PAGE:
This highly technical work should be guided by the same principle behind a fairly accessible analogy: Think of the average household kitchen and imagine if — every time you bought a dishwasher, microwave, toaster, or some other appliance — you had to bust open the wall and install new custom wiring all the way back to the electricity pole! Thankfully, unified electrical standards save us from that fate, keep us safe, and allow us ease of use.
Your IT solution should achieve the same things with authentication, and your efforts should be guided by three key questions:
Question 1: What is the experience you want to create for the end user?
Answer: It should be frictionless. For consumers or business users, remembering passwords is a big point of friction. If you can eliminate passwords and replace them with strong, flexible cryptographic security and open standards, you can provide a better experience for your users and you'll see fewer abandoned transactions and reduced call center costs. However, you must remember that different users require individualized experiences. For example, office workers who sit at desks may require a different experience compared with first responders who are mobile in the field and work with different equipment through their shifts.
Question 2: What risks and security problems are you trying to retire or prevent?
Answer: With 81% of today's data breaches attributed to scalable phishing attacks against passwords (according to the 10th edition of the Verizon Data Breach Investigations Report in 2018) and the ever-increasing specter of consumer fraud, it is important to focus on mitigating the risk across all channels and devices, including web, mobile, Internet of Things, etc. Some security problems are universal, such as phishing. Solutions that rely on end users making distinctions between good and bad requests are doomed to fail — many legacy authentication mechanisms like SMS OTP fall into this category. Some security problems are also specific. For example, a defense contractor has to worry about determined adversaries, such as nation-states, that may conduct targeted attacks on its high-level employees. The defense contractor may require strong authentication solutions that need something you have, something you are, and something you know to be required to raise the level of security.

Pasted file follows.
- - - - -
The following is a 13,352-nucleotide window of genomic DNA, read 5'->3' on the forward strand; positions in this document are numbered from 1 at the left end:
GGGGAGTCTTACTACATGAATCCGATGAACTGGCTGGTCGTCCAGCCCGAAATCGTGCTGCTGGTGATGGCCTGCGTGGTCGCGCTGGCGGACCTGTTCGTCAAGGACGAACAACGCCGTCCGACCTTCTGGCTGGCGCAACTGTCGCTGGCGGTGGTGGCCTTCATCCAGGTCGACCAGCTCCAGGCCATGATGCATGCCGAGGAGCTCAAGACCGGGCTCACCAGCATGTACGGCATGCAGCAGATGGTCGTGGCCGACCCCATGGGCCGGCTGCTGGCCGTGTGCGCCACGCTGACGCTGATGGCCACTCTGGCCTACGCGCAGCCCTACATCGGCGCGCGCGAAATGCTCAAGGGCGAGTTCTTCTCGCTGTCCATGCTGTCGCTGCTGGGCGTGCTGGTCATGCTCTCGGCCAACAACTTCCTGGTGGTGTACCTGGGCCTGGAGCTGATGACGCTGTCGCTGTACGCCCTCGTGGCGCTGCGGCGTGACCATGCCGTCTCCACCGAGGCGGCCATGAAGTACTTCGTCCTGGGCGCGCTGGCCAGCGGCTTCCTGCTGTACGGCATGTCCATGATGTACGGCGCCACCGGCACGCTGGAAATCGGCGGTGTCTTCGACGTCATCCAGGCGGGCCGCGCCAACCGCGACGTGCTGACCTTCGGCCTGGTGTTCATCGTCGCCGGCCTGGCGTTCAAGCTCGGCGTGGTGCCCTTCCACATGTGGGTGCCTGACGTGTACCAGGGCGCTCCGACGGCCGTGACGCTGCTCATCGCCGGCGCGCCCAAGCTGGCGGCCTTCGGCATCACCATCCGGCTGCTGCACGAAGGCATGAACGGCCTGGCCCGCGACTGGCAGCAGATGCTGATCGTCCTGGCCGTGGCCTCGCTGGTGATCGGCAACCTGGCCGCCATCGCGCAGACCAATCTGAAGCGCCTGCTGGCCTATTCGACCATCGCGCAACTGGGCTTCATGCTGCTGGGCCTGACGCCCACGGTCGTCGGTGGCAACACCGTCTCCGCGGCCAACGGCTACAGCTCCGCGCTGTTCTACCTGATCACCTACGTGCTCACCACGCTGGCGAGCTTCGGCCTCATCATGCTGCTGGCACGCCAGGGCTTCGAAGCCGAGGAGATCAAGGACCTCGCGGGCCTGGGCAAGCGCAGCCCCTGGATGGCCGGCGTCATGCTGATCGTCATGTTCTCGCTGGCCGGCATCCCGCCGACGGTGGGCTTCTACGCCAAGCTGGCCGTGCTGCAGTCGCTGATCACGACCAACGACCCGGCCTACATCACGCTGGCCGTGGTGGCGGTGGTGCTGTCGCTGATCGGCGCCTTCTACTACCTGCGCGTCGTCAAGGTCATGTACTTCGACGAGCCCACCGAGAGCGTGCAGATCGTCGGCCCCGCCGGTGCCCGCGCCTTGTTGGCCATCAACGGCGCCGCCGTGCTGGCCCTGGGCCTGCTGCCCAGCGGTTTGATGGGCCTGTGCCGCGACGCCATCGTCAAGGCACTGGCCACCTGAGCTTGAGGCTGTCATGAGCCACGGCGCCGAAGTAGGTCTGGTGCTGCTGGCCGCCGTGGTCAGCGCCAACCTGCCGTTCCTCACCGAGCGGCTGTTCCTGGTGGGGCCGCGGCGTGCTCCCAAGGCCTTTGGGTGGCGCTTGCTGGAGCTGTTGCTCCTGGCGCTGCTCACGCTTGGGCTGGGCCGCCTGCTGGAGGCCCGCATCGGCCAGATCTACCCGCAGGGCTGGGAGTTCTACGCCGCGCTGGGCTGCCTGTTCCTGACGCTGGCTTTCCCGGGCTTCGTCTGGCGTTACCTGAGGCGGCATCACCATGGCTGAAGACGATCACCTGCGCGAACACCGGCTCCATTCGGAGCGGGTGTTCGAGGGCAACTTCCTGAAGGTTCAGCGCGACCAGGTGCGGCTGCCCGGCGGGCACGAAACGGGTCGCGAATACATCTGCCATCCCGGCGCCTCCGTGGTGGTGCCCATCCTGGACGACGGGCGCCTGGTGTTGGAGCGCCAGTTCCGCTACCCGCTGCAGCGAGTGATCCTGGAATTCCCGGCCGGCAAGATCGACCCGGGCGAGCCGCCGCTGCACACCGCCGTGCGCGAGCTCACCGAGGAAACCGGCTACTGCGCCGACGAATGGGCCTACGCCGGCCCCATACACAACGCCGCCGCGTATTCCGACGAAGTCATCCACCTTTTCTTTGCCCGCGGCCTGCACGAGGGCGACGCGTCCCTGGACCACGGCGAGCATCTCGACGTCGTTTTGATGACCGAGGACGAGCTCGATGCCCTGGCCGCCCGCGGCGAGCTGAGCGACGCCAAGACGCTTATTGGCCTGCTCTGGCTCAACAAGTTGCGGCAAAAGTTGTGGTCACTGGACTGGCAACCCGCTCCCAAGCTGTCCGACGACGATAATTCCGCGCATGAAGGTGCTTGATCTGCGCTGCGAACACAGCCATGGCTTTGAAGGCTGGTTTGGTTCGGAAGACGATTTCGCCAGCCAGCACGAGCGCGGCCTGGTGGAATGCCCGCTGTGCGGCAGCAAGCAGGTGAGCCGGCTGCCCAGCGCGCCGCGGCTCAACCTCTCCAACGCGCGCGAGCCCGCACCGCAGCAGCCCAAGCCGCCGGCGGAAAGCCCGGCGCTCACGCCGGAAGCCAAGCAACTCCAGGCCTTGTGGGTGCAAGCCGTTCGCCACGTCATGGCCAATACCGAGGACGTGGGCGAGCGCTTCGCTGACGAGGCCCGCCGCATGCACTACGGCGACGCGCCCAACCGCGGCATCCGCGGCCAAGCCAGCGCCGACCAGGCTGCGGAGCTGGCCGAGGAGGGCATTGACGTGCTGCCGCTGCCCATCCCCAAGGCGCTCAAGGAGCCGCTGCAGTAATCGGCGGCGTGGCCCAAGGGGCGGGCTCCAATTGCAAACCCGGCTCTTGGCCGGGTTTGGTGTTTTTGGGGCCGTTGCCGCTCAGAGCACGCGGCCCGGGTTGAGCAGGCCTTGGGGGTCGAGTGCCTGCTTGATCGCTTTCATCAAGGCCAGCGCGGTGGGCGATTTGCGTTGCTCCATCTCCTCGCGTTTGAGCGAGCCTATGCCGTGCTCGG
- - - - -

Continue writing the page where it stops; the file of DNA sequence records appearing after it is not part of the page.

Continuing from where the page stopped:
Question 3: What are the economic considerations or profitability measures that affect how you build and fund your solution?
A business that makes $2/user/year may not be able to afford to distribute $10 tokens to its customers. A defense contractor, on the other hand, may spend upward of $100/user/year to adequately protect its employees. Ask yourself questions that will affect your top line and bottom line, such as: How do I increase my customer revenue and employee productivity with better experience and engagement? How do I reduce costs? (Think of the cost of password resets, cost of hardware tokens, expensive vendor lock-ins with a proprietary solution, and cost of integration and development of a new application.) You want to build a solution that is simple, secure, and scalable.
Finally, remember to embrace agile development processes. Find a business sponsor internally who wishes to transform customer experience, lower friction in engagement, or meet a regulatory hurdle. Run a small proof of concept and embrace fail-fast iterations to learn and improve on your solution. As confidence and success stories grow within the organization, create a multiyear road map for which authentication systems you'll employ — and how you plan to integrate them. The result will be a much more solid and secure foundation as you scale the business.